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Economy in Brief

U.S. Small Business Optimism Holds Steady
by Tom Moeller  March 10, 2015

The National Federation of Independent Business reported a February reading of 98.0 for its Small Business Optimism Index versus an unrevised 97.9 during January. The figure remained near its highest level since February 2007.

Movement in the component series was mixed last month. The percentage expecting the economy to improve dropped sharply to 12%, down from the December high of 15%. The percentage of firms expecting higher real sales slipped to 15 and was off the high of 20% three months ago. Also falling to 12% was the percentage planning to increase employment, down from the December high of 15%. Counterbalancing these declines was a rise in the percentage indicating few or no qualified applicants for job positions to 47%, the highest point since September 2007. The percent with positions not able to be filled right now rose to an eight-year high of 29%.

The percentage of companies indicating that now was a good time to expand the business held at a lessened 13%. The percentage indicating that credit was harder to get returned to 3%, its least since September 2006. The percentage planning to add to inventories neared its recent high and the percentage planning capital expenditures in the next 3-6 months held steady near its expansion high.

On the pricing front, no firms were raising average selling prices last month, the least since December 2013. The percentage planning price increases held steady at 19%, continuing its sideways trend. Labor's pricing power eased as the percentage of firms raising worker compensation dropped to 20%, the lowest level since October. The percentage planning to raise compensation edged up to 14%, near the middle of the last year's range.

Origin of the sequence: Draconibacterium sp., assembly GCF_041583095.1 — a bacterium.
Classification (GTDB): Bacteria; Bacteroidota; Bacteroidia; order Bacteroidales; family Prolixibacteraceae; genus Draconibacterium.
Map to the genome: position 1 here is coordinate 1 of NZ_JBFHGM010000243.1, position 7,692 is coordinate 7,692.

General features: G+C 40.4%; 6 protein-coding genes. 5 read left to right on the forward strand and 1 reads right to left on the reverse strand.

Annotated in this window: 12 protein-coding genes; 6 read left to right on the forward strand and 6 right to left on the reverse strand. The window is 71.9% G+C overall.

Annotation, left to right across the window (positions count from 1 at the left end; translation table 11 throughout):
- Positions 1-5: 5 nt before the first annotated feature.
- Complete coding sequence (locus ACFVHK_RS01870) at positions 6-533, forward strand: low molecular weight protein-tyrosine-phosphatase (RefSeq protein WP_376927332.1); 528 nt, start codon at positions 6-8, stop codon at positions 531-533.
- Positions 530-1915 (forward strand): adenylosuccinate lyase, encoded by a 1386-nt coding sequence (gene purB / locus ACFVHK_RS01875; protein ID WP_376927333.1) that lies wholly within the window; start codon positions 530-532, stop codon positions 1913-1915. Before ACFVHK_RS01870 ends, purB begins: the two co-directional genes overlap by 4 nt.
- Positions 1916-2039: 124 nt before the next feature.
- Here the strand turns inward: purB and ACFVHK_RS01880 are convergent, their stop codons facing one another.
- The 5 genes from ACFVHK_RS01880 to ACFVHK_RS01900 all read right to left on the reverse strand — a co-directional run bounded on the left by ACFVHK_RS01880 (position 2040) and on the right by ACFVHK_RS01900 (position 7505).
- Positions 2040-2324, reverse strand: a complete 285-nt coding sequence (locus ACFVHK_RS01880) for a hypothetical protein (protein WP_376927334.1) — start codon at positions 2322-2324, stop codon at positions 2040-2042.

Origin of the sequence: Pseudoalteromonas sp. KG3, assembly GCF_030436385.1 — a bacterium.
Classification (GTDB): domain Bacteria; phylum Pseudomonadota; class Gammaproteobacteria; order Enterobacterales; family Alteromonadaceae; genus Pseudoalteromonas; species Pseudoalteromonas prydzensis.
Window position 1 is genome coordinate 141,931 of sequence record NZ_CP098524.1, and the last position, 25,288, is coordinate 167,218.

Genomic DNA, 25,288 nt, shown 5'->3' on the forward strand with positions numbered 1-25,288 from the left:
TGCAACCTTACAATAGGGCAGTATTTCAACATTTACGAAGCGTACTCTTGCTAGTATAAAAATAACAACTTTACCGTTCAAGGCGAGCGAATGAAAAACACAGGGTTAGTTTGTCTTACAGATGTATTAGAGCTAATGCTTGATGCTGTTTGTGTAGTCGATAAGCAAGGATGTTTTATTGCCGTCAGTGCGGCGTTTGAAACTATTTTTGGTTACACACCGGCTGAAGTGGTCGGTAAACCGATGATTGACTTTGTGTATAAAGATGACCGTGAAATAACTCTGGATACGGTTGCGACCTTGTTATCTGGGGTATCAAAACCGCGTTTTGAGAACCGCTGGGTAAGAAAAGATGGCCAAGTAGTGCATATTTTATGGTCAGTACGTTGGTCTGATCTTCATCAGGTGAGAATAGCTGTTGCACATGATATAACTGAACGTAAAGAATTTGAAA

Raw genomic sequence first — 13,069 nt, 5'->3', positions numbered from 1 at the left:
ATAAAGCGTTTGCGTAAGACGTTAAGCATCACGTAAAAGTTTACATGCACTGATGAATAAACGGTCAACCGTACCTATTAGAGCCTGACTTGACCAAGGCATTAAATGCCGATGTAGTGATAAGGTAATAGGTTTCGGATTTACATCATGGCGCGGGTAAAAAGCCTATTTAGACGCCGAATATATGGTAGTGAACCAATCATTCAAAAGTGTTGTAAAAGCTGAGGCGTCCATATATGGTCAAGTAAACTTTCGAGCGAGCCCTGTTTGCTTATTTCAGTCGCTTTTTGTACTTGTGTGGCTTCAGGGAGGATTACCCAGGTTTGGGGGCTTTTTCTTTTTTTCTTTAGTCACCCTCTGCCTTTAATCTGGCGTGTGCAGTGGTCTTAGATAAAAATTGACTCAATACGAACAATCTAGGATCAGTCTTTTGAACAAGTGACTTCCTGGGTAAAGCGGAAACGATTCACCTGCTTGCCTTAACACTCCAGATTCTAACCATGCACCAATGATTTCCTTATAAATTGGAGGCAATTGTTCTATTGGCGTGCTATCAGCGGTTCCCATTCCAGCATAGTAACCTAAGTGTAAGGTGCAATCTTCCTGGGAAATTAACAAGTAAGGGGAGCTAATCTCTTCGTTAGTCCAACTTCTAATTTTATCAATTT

The most important problems faced by small business were government requirements (21%), taxes (20%), quality of labor (14%), poor sales (12%), insurance & availability (9%), competition from large businesses (8%), cost of labor (6%), financial & interest rates (3%) and inflation (2%).

Roughly 24 million small businesses exist in the U.S. and they create 80% of all new jobs. The typical NFIB member employs 10 people and reports gross sales of about $500,000 a year. The NFIB figures can be found in Haver's SURVEYS database.

National Federation of Independent Business Feb Jan Dec Feb'14 2014 2013 2012
Small Business Optimism Index (SA, 1986=100) 98.0 97.9 100.4 91.4 95.6 92.4 92.2
Firms Expecting Higher Real Sales In Six Months (SA, Net %) 15 16 20 3 11 4 2
Firms Expecting Economy To Improve (SA, Net %) -1 0 12 -19 -5 -15 -9
Firms Planning to Increase Employment (SA, Net %) 12 14 15 7 10 6 4
Firms With Few or No Qualified Applicants For Job Openings (SA, %) 47 42 43 40 43 39 35
Firms Reporting That Credit Was Harder To Get (SA, Net %) 3 4 3 8 6 6 8
Firms Raising Average Selling Prices (SA, Net %) 0 3 4 1 8 2 4
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